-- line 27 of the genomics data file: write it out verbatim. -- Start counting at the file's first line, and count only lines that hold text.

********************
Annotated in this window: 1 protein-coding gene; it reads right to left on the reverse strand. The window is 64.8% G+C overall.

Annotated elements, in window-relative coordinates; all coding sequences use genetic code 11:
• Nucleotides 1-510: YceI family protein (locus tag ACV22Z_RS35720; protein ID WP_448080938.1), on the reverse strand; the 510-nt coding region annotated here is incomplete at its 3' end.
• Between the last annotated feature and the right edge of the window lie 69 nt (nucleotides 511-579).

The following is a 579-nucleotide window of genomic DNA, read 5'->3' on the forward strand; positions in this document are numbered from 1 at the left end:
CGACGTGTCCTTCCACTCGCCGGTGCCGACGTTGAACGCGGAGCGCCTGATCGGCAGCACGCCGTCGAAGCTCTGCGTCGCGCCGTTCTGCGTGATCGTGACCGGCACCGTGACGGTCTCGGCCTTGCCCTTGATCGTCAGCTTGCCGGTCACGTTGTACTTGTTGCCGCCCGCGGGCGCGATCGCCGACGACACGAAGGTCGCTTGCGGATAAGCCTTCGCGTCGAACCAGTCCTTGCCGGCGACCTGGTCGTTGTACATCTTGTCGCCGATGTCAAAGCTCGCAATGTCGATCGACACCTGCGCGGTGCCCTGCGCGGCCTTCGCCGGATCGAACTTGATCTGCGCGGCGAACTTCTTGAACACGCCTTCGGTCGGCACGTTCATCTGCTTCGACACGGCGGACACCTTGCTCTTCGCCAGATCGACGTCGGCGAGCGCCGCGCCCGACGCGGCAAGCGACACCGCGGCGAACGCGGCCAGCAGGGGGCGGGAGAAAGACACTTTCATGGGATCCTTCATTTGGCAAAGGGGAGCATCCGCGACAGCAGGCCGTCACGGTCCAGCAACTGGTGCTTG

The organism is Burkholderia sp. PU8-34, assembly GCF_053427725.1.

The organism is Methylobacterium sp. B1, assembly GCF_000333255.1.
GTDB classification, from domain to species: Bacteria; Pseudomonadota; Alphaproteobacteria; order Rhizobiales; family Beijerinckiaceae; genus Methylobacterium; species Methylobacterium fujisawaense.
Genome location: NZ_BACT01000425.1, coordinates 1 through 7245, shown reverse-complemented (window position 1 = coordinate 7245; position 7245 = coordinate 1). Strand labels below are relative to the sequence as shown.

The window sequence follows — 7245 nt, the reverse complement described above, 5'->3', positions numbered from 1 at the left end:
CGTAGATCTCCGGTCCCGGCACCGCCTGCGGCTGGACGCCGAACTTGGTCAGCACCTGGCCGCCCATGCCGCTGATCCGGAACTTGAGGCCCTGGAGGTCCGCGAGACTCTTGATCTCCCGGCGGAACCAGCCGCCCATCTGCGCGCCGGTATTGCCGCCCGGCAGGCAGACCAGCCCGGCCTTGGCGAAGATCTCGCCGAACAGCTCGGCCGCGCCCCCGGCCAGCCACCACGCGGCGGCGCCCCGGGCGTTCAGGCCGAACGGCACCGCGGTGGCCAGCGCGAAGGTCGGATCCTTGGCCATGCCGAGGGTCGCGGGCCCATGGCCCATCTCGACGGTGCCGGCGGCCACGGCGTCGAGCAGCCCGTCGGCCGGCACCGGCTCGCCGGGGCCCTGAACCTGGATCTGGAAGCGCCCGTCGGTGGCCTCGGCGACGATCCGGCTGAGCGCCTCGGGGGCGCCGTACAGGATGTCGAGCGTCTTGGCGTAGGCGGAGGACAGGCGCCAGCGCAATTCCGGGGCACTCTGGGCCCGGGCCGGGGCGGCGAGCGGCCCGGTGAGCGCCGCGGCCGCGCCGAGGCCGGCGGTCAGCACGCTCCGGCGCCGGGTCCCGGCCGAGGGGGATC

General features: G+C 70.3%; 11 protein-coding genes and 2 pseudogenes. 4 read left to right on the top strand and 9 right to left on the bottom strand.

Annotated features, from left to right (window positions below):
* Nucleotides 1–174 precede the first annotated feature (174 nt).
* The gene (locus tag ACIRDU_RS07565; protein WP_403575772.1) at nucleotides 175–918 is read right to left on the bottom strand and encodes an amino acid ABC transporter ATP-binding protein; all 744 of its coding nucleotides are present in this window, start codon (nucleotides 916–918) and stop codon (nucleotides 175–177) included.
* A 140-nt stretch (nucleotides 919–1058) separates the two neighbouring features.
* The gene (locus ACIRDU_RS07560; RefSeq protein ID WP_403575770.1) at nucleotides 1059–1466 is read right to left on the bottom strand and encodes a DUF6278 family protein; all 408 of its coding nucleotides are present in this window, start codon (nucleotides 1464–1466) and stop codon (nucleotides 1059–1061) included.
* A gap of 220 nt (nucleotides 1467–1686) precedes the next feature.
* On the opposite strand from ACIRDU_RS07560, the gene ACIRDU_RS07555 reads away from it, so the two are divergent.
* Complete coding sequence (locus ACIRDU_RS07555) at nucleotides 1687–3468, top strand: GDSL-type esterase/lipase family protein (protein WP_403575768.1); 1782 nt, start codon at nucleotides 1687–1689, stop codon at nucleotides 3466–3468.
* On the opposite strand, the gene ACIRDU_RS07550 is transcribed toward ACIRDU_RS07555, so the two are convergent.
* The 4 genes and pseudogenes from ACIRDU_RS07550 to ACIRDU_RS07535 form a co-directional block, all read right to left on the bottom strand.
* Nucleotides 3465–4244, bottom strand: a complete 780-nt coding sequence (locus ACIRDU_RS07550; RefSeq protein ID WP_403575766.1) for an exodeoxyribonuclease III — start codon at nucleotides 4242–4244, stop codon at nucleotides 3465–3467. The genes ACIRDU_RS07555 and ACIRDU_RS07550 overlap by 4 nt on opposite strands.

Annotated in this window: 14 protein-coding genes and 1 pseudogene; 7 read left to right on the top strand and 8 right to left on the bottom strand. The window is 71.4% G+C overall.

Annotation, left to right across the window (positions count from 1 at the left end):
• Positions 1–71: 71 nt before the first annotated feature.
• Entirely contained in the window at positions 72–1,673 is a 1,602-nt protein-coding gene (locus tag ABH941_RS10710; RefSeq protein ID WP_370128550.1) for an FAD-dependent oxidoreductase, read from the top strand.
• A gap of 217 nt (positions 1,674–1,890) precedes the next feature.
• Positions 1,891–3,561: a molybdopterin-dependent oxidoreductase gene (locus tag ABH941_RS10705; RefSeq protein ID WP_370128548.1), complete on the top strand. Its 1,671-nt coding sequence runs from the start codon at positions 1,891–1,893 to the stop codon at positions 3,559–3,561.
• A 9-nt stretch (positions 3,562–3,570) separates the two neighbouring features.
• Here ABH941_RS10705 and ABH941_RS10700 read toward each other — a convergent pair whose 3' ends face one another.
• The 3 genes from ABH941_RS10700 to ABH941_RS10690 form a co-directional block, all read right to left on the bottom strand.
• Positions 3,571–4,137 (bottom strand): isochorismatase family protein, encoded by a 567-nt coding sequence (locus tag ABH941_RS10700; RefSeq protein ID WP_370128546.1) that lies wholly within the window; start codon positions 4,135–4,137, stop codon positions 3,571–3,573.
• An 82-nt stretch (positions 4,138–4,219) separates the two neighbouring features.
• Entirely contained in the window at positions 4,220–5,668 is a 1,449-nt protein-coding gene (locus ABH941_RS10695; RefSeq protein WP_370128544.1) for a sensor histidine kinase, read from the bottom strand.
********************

• Positions 1–71: 71 nt before the first annotated feature.